Traditionally, the dry fly is fished by casting upstream over a specific rising trout. The fly is then dead-drifted, completely drag free, over the fish with no movement other than what the current provides. In this way the dry fly is to float past / over the trout. An exact imitation of the natural insects the trout has been eating truly helps the angler here to fool the fish. This was the method popularized & standardized in England 100+ years ago (on their smooth, gentle chalk streams) by Frederick Halford. This method came to America & became the most fished method of the dry fly here, too.
Cast down & across, or across, & put an upstream mend in your line during the forward cast (curve cast) to reduce drag. Allow your fly to drift the few feet it will without drag. Then, as your fly begins to drag &/or approaches a trout (or a probable place a trout might be if you're prospecting) give the line a very slight pull upstream. You only want to move the fly an inch or less. This motion gives you another foot or so of drag free drift & it draws the trout's attention to your fly as a living, moving object.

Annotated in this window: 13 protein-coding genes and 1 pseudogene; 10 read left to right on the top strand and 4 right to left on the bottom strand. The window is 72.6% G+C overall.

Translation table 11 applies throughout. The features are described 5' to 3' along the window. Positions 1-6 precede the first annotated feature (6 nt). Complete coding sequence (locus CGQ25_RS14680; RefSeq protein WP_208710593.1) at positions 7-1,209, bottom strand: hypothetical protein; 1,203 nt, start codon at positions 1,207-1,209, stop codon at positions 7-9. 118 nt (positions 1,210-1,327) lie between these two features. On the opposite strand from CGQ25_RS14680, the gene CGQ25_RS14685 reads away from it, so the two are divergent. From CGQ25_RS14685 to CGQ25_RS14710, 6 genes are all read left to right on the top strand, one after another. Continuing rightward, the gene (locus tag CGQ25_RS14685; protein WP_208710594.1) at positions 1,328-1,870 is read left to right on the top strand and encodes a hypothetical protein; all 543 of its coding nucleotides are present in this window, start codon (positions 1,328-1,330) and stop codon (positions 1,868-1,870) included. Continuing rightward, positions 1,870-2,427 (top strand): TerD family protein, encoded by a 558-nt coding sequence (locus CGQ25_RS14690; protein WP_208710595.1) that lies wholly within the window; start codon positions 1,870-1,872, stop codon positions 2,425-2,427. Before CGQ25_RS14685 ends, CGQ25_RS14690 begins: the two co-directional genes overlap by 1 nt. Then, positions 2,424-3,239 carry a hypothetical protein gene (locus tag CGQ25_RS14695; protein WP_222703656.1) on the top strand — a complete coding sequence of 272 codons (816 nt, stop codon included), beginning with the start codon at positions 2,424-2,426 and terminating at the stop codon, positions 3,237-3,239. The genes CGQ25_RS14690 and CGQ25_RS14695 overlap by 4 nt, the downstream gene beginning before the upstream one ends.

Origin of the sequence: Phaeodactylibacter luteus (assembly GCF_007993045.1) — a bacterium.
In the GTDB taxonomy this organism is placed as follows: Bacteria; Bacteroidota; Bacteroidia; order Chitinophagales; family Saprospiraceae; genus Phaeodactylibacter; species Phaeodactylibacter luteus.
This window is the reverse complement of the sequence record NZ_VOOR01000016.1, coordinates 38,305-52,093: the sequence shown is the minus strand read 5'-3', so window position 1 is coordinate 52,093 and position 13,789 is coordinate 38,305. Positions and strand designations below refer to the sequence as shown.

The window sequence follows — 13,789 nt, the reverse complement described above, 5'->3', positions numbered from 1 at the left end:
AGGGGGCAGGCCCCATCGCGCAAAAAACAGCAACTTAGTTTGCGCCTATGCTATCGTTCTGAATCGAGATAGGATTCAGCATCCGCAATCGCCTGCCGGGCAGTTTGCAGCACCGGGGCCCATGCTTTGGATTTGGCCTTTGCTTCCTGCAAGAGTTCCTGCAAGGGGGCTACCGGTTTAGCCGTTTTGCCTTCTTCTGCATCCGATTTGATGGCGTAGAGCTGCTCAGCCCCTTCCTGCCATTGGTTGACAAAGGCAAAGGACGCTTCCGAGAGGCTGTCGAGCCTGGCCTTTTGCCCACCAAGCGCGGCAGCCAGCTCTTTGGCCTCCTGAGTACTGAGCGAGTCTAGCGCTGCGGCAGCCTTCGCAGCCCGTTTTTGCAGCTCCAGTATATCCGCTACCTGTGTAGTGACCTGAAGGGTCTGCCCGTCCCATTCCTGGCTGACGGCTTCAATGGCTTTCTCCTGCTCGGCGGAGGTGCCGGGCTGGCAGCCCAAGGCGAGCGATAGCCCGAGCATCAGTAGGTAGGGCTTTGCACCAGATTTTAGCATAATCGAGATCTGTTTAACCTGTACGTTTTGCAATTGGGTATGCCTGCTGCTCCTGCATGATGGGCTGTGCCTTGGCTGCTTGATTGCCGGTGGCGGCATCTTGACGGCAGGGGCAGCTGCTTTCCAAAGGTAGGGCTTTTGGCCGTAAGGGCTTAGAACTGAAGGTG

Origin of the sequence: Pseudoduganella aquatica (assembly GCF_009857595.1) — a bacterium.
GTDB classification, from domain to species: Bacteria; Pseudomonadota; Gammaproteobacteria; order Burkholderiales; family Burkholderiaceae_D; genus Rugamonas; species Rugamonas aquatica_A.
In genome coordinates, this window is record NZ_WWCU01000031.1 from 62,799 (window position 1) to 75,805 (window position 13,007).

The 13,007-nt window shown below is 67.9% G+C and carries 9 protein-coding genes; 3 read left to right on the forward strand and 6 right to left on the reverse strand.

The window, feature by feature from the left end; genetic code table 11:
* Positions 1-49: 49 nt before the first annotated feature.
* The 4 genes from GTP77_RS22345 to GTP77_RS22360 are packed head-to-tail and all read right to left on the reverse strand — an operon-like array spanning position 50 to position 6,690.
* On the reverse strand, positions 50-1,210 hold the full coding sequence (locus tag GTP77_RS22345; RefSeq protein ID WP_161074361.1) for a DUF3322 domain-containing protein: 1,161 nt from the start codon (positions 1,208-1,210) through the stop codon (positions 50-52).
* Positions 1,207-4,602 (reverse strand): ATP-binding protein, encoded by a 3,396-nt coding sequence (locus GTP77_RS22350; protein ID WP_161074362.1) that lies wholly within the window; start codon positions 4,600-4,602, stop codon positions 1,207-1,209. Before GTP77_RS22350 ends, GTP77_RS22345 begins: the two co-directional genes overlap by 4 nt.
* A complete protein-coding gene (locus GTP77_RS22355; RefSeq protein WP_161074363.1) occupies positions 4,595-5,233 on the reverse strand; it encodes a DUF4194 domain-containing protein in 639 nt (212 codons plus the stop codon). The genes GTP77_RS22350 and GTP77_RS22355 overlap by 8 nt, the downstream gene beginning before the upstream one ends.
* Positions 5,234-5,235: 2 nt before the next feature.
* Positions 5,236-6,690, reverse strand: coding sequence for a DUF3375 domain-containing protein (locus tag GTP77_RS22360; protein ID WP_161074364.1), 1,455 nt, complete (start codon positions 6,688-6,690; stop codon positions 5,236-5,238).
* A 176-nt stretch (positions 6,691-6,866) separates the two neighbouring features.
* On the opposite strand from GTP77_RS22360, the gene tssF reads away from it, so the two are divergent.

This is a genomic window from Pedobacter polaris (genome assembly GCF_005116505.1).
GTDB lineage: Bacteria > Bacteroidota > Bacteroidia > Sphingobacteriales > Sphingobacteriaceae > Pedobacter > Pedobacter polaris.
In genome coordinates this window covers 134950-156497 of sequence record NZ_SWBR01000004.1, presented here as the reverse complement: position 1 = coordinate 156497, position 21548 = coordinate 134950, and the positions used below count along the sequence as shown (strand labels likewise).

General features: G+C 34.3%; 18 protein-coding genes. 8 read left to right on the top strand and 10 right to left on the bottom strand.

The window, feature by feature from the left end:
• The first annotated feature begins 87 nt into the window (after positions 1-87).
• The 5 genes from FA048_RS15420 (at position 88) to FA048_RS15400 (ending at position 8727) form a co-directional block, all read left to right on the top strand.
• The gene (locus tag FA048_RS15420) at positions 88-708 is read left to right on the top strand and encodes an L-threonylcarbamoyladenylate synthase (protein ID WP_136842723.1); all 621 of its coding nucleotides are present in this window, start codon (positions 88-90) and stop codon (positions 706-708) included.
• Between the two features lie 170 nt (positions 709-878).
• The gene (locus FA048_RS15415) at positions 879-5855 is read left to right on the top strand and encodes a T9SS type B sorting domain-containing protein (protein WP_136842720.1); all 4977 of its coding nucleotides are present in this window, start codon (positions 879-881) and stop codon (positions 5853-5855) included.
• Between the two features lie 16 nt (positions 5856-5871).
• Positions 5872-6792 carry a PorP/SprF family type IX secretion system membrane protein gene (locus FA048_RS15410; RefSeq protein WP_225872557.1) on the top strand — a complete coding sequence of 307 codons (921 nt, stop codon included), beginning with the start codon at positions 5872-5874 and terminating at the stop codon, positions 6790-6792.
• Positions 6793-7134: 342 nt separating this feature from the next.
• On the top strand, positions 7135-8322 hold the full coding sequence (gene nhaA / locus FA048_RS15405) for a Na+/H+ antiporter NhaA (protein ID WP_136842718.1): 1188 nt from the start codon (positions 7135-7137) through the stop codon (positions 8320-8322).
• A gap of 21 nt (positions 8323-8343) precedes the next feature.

Of course, to use this method you'll need a fly that can stay afloat after you give it the "sudden inch" of movement - as Wright calls it. In the book he gives various recipes for flies to accomplish this.
He also delves deeper, showing how blind fishing, or prospecting, with a dry fly can be the most successful method for most of the season - especially in the low, slow waters of summer.
All in all this book is one of the best ever written on the subject of dry fly fishing. It was published in 1972 & I'm sure that there are folks fishing the dry fly downstream who never heard of Wright, but he was the pioneer. Done correctly, the "sudden inch" can be deadly. If you haven't read this book - & especially if you want to get better at fishing dry flies (as I do - I need all the help I can get), do yourself a favor & pick up a copy. I would go so far as to say that any fly fishing library is incomplete without a copy of "Fishing The Dry Fly As A Living Insect" on it's shelves.